Graddick’s vengeance-filled write-in campaign lasted right up to the Nov. 4 general election. The bad taste in the voter mouth turned bitter. Republican nominee Guy Hunt won. Alabama went from blue to red almost overnight. It remains solid Republican.

The four men who were candidates in the Demo party’s last hurrah, reflect on it from  a distant mirror. Each feels in retrospect that the election turned out best for him in a personal manner. None hold a grudge for the others any longer. All say they are friends now who took place in the most historic and far-reaching episode in Alabama political history.

“I hold no animosity for the other candidates in that race,” said Judge Graddick, 74. “My family and I are better off for it. If I have a talent, it has been to attract the very best people to work with me.  My regret is the lost opportunity for what we could’ve done to move this state forward. During the last weeks of the campaign, we blew past everyone and were gaining momentum every day. Our tracking polls showed it.

“Baxley and I on separate occasions warned Paul Hubbert and the executive committee that they were going to kill the state party. Baxley called me from the beach to tell me what was going on. He said I’d won fair and square and that he didn’t want to challenge. But I assure that if it weren’t for Baxley’s challenge, the committee would’ve found another way to take the nomination. I didn’t leave the party. It left me.”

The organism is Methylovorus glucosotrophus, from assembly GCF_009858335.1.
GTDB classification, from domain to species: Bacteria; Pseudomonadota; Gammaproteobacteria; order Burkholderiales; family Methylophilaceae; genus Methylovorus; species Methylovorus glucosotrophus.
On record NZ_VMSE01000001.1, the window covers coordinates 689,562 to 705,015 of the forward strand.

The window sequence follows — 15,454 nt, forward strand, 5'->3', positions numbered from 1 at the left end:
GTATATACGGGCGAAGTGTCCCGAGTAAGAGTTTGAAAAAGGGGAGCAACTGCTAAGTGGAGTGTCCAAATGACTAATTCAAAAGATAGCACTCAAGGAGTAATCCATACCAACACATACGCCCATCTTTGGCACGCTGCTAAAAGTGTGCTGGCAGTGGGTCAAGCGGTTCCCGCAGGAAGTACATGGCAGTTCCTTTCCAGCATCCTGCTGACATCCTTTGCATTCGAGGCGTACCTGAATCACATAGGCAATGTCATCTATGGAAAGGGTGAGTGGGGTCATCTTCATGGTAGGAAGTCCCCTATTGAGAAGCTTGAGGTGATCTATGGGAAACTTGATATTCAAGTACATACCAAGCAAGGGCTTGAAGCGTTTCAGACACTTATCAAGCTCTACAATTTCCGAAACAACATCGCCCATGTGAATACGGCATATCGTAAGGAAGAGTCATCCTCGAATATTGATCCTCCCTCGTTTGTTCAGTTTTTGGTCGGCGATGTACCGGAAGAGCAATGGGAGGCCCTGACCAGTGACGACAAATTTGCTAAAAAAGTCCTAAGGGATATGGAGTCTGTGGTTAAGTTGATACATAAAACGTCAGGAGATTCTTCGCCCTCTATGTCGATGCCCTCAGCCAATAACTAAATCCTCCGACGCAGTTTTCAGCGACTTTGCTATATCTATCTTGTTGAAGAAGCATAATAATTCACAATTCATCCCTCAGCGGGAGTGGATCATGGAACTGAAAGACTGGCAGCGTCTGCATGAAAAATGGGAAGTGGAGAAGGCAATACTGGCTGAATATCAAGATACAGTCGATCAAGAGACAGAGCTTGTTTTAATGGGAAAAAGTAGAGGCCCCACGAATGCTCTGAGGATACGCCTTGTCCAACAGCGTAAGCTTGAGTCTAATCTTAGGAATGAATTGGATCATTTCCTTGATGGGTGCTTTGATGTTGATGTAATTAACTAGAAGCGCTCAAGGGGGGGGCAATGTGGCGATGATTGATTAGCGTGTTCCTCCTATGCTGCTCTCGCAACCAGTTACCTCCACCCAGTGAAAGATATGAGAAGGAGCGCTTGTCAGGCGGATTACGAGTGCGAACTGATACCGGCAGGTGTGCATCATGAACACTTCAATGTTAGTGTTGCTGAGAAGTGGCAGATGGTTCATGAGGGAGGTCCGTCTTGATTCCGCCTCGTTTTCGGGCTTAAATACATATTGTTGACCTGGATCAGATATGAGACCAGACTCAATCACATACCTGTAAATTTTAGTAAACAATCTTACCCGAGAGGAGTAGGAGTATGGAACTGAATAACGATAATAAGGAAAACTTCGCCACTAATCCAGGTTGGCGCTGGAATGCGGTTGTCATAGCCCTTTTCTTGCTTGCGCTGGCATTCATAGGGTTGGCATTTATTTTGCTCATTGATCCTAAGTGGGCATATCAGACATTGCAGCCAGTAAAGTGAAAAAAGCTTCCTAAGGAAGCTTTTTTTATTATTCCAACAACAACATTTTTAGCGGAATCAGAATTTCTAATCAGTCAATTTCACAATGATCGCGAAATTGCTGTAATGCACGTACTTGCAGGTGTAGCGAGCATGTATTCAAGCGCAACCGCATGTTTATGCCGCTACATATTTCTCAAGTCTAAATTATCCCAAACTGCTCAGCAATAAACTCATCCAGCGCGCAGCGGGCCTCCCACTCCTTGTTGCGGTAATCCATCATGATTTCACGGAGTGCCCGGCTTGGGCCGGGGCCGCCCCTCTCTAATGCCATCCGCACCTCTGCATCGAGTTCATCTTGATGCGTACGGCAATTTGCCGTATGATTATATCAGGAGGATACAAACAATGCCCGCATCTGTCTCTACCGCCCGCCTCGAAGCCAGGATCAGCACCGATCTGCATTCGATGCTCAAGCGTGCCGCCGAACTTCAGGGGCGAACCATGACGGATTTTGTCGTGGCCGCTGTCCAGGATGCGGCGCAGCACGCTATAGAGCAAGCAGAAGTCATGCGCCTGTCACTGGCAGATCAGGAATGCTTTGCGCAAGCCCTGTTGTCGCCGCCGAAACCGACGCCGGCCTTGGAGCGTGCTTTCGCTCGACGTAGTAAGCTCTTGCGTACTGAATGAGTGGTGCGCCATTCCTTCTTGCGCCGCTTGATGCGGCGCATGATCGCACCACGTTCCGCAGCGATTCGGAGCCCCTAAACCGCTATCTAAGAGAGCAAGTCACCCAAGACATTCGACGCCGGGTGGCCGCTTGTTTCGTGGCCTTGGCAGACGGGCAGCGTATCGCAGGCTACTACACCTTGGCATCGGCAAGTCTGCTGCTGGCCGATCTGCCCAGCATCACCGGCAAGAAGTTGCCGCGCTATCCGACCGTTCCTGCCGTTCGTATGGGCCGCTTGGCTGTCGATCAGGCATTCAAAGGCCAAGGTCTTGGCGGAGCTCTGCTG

Graddick, of Mobile, last year retired as presiding judge of Mobile’s 13th Judicial Circuit. He and wife Corinne live in Mobile. They have three children.

Baxley, 74, is an active lawyer in Birmingham. He and Marie Prat Baxley have raised four children and live in Homewood. He, too, is at peace with 1986:

“We’re all friends and I have no regrets. Charlie and I are friends again, and that’s a relief. In fact, I’m glad things turned out as they did. I have a wonderful wife, wonderful children and I’ve made a little money. It’s a good life I might not have had if I’d been governor. It turned out for the best for me. And I thank the people of Alabama for a wonderful political career.

“As to looking back, as to the merits of the challenge, we couldn’t get the public to understand that you cannot allow one party to select nominees for both parties. You can’t let yourself get in that position. All in all, what happened was a good thing.”

Fob James, 84, lives in Miami where his wife, Bobbie, is in assisted living. They have two children.  James served two terms as governor, elected the first time as a Democrat, the second time as a Republican.

“That was a helluva lot of fun,” he said with his signature chuckle. “The Republican party was developing anyway, and Democratic party rules played a large role. But the so-called Solid South was already crumbling and so many good candidates split the vote.

“I feel like we’re all very good friends. If I needed help I wouldn’t hesitate to give any if them a ring. I wish them all well. I’d say it was a great experience I wouldn’t want to have missed.”

Skip Tucker was editor of the Daily Mountain Eagle in Jasper, then communications secretary for gubernatorial folks like George McMillan, Charlie Graddick and Jim Folsom. He ran Alabama Voters Against Lawsuit Abuse for in Montgomery for 15 years. He has published one novel, Pale Blue Light, a spy thriller set in The Civil War. He’s now a regular contributor for the Alabama Daily News at Email Skip HERE